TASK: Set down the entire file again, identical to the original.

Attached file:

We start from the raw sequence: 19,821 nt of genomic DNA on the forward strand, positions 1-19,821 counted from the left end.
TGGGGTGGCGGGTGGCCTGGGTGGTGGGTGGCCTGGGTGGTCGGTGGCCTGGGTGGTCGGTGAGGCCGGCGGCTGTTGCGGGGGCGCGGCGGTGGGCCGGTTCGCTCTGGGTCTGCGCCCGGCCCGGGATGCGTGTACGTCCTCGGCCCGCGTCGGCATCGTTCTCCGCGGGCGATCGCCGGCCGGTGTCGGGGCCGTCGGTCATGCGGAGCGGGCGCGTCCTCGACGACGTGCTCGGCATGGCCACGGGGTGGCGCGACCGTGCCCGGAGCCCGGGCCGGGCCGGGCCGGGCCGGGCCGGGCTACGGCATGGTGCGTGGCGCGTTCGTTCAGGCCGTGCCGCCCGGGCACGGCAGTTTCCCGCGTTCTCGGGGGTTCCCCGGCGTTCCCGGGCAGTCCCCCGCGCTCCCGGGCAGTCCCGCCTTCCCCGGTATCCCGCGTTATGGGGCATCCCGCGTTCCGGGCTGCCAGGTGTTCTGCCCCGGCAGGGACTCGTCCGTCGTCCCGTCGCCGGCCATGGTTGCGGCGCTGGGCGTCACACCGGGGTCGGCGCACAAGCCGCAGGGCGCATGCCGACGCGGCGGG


We start from the raw sequence: 19,821 nt of genomic DNA on the forward strand, positions 1-19,821 counted from the left end.
TGGGGTGGCGGGTGGCCTGGGTGGTGGGTGGCCTGGGTGGTCGGTGGCCTGGGTGGTCGGTGAGGCCGGCGGCTGTTGCGGGGGCGCGGCGGTGGGCCGGTTCGCTCTGGGTCTGCGCCCGGCCCGGGATGCGTGTACGTCCTCGGCCCGCGTCGGCATCGTTCTCCGCGGGCGATCGCCGGCCGGTGTCGGGGCCGTCGGTCATGCGGAGCGGGCGCGTCCTCGACGACGTGCTCGGCATGGCCACGGGGTGGCGCGACCGTGCCCGGAGCCCGGGCCGGGCCGGGCCGGGCCGGGCCGGGCTACGGCATGGTGCGTGGCGCGTTCGTTCAGGCCGTGCCGCCCGGGCACGGCAGTTTCCCGCGTTCTCGGGGGTTCCCCGGCGTTCCCGGGCAGTCCCCCGCGCTCCCGGGCAGTCCCGCCTTCCCCGGTATCCCGCGTTATGGGGCATCCCGCGTTCCGGGCTGCCAGGTGTTCTGCCCCGGCAGGGACTCGTCCGTCGTCCCGTCGCCGGCCATGGTTGCGGCGCTGGGCGTCACACCGGGGTCGGCGCACAAGCCGCAGGGCGCATGCCGACGCGGCGGG